The joint effects of poplar biomass productivity and land costs on poplar production economics were compared for 12 Minnesota counties and two genetic groups, using a process-based model (3-PG) to estimate aboveground biomass productivity. The counties represent three levels of productivity which, due to spatial stratification, were analogous to three biomass supplysheds. An optimal rotation age (ORA) was calculated that minimizes the annualized, discounted per-dry megagrams biomass cost for each county, genetic group and land cover, and for two discount rates (5 and 10 %). The ORA for the lowest-cost county (Todd) with specialist genotypes and a 5 % discount rate is 14 years and the breakeven price at that age is US$71 dry Mg−1, while for the highest-cost county (McLeod), the generalist genotype and a 10 % discount rate, the ORA is 10 years and the breakeven price at that age is US$175 dry Mg−1. Planting after a previous poplar stand increased breakeven prices and increased the ORAs by 1 to 2 years relative to planting after a previous annual crop. An ANOVA analysis showed a significant genetic group effect and significant productivity class × land rent interactions. All other factors being equal, an increase in the discount rate from 5 to 10 % is expected to reduce ORAs by 2 to 3 years. High-productivity supplysheds can also be expected to have ORAs that are 2 to 3 years shorter than low-productivity ones. Land costs were not as closely correlated to productivity as we expected.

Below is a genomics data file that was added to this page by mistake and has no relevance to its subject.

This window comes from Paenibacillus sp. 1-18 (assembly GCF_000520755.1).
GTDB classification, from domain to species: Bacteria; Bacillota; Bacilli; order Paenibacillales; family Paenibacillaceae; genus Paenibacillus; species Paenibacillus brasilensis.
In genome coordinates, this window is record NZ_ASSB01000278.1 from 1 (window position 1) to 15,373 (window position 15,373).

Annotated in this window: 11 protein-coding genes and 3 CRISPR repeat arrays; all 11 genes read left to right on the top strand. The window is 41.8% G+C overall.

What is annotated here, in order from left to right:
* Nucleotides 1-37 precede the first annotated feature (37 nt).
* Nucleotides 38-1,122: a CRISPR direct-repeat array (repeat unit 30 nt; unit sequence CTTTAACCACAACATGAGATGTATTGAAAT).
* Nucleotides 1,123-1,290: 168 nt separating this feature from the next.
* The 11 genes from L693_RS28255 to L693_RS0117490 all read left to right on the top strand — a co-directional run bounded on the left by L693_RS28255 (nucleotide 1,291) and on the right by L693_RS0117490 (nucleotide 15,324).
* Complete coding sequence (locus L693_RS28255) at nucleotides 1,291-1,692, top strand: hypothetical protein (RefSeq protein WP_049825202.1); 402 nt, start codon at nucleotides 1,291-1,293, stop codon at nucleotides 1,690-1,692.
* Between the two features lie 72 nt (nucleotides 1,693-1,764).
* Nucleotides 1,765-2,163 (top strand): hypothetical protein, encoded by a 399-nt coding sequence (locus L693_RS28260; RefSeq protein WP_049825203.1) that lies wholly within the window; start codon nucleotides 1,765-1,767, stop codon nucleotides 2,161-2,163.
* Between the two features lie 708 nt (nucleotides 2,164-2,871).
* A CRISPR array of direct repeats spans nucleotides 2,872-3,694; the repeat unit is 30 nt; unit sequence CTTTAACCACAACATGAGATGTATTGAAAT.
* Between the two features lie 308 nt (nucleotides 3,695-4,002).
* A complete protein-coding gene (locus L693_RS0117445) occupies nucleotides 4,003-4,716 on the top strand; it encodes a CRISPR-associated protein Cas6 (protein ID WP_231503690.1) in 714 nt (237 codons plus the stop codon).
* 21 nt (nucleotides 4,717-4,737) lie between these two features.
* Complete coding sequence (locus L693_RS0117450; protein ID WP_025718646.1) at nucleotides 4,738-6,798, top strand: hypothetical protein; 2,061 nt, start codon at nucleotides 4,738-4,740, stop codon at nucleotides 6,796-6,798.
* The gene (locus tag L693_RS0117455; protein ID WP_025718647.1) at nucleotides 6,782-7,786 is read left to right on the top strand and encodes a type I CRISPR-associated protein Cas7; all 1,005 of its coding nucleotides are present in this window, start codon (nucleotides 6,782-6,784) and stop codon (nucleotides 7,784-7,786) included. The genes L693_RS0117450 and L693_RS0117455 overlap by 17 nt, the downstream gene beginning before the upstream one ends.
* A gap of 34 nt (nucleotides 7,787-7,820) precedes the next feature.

Bibliographical noteFunding Information:
This study was funded by the U.S. Forest Service Northern Research Station, Institute for Applied Ecosystem Studies (RWU-NRS-13). We thank Sue Lietz for creating Fig. and our experts for providing information on poplar production practices. We are also grateful to Brad Bender and Gregg Johnson for review of earlier versions of the manuscript.
© 2014, Springer Science+Business Media New York.
- Discount rate
- Land rent